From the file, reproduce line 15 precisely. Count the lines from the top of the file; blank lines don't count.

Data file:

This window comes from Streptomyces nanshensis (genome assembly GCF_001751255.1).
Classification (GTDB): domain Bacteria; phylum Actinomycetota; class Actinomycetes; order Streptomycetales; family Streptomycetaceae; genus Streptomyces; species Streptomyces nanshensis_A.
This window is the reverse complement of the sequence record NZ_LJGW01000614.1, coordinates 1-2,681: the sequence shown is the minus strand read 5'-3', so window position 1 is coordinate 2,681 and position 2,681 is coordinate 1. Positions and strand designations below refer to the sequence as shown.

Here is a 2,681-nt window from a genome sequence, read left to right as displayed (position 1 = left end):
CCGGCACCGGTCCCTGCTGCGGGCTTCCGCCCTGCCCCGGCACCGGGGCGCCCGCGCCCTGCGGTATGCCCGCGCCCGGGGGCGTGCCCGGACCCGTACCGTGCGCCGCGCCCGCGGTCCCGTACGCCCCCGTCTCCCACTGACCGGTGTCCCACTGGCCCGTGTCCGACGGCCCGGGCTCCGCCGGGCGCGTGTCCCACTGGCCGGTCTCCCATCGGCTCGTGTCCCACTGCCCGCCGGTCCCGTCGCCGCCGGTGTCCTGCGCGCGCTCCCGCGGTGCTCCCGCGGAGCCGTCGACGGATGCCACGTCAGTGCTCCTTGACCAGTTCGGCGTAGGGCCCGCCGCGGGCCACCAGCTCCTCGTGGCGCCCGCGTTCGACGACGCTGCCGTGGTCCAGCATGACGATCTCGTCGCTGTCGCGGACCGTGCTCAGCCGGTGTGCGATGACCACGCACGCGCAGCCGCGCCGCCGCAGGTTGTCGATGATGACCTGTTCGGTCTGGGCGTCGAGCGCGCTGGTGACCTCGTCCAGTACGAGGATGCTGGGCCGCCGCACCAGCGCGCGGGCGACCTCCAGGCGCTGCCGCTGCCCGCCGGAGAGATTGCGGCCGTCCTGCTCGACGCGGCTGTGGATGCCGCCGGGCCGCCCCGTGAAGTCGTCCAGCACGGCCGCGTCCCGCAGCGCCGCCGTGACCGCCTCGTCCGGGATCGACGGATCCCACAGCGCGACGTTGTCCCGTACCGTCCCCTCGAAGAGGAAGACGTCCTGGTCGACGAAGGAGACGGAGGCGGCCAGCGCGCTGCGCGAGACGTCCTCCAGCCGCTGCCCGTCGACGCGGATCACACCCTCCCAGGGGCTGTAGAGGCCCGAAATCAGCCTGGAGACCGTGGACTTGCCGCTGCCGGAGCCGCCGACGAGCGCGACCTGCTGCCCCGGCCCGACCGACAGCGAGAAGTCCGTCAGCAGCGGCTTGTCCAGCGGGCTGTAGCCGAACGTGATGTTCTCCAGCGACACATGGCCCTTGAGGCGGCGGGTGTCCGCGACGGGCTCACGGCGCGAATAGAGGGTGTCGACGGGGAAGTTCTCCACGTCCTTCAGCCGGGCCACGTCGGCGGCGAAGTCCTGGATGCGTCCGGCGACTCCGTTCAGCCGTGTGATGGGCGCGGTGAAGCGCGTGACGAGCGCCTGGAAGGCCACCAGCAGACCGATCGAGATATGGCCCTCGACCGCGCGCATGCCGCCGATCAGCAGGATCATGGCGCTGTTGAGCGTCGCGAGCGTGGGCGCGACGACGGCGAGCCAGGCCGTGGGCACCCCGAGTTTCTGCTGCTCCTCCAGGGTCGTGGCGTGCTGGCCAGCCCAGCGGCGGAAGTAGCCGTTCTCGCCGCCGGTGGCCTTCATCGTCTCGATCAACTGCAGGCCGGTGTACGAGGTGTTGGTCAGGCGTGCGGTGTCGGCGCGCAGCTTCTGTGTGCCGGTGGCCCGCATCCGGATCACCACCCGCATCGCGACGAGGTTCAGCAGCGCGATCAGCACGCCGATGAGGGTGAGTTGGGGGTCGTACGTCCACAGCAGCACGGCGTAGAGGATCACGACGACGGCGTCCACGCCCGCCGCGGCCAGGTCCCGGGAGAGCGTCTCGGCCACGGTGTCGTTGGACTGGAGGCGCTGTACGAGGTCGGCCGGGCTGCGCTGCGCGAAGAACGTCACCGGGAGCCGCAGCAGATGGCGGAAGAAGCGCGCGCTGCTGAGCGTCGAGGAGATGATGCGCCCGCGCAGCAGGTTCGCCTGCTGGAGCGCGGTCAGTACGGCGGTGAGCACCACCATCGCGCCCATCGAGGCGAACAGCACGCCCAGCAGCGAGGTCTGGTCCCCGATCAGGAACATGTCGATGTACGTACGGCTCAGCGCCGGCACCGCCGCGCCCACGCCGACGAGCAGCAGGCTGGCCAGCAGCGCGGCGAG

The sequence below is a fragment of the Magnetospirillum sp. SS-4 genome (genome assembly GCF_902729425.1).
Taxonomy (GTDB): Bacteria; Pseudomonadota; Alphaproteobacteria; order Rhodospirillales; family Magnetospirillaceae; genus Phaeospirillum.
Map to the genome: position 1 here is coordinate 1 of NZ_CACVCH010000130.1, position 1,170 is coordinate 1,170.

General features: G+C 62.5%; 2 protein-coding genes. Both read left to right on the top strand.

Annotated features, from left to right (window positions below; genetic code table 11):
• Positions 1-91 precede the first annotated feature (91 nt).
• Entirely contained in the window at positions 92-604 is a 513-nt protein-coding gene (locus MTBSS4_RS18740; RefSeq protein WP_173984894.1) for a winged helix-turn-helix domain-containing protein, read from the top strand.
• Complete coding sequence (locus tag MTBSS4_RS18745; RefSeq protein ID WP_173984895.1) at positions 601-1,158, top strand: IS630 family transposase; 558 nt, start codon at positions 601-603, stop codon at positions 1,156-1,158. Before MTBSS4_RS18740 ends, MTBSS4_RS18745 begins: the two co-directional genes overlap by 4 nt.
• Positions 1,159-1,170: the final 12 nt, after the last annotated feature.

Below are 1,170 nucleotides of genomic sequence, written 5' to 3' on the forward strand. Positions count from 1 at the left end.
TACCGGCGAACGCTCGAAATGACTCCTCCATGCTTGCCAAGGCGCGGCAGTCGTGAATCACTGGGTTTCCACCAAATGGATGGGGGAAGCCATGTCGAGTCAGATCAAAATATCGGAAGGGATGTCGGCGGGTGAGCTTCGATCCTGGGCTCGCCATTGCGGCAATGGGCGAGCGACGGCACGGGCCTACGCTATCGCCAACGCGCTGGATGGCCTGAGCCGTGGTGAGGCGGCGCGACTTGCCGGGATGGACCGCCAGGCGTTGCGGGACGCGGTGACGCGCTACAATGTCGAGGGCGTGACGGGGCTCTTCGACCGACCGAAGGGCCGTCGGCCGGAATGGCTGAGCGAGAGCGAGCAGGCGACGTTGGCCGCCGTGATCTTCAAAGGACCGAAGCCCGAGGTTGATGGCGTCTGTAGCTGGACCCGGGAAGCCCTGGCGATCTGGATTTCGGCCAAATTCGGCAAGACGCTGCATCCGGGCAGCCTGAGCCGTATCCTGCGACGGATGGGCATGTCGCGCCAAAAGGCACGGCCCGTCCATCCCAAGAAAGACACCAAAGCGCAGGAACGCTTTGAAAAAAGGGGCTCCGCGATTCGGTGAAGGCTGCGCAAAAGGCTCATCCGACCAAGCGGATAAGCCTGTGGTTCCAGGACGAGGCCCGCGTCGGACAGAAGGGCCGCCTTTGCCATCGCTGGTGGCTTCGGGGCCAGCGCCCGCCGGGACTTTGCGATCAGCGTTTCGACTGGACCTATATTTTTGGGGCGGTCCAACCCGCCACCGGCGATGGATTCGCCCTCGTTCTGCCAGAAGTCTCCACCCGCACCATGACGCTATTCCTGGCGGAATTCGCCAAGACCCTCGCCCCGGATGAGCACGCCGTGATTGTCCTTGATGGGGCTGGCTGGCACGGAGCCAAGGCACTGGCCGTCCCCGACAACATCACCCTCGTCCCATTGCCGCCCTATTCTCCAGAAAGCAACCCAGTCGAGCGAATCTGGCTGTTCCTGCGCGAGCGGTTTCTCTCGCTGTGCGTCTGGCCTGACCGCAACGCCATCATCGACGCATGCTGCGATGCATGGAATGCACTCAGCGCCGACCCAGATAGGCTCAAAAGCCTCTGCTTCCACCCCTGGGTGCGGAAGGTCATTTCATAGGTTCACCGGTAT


Below are 1,170 nucleotides of genomic sequence, written 5' to 3' on the forward strand. Positions count from 1 at the left end.